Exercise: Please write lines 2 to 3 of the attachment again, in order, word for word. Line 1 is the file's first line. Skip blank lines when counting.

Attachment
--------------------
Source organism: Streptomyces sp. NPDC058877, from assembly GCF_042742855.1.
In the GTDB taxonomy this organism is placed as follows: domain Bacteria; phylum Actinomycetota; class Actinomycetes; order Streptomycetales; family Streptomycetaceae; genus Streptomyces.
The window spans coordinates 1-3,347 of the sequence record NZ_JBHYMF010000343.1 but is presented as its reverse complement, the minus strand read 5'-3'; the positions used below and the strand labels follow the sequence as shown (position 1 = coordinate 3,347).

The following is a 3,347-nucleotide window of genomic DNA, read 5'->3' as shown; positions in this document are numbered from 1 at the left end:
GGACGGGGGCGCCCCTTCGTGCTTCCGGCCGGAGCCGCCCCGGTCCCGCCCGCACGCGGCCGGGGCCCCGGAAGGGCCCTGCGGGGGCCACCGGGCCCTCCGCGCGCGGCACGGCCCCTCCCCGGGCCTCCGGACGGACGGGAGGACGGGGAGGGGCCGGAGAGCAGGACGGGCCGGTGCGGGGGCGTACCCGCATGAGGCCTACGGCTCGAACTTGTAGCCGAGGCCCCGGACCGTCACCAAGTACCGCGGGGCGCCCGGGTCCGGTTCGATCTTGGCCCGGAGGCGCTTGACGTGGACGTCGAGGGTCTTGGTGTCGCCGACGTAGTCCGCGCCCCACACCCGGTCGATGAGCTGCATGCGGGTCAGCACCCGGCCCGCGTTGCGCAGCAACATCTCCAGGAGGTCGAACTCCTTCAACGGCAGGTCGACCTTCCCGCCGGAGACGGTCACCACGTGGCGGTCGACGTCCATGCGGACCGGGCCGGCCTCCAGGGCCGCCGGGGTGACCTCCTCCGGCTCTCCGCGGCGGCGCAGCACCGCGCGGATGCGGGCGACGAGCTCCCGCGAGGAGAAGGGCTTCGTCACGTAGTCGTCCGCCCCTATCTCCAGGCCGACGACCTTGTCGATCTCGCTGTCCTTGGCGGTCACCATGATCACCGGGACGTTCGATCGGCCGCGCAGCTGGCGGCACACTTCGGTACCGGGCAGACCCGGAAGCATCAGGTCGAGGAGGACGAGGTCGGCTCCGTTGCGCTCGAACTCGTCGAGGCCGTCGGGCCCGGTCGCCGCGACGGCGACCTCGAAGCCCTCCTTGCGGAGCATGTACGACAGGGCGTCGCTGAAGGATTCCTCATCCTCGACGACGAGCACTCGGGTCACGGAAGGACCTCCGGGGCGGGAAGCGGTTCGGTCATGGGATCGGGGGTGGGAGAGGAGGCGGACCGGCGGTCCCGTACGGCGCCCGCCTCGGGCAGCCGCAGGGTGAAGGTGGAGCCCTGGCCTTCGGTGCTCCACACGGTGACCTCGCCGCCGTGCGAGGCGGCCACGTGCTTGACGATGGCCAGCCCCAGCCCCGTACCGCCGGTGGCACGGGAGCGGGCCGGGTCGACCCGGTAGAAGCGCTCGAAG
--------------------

In the GTDB taxonomy this organism is placed as follows: domain Bacteria; phylum Actinomycetota; class Actinomycetes; order Streptomycetales; family Streptomycetaceae; genus Streptomyces.
The window spans coordinates 1-3,347 of the sequence record NZ_JBHYMF010000343.1 but is presented as its reverse complement, the minus strand read 5'-3'; the positions used below and the strand labels follow the sequence as shown (position 1 = coordinate 3,347).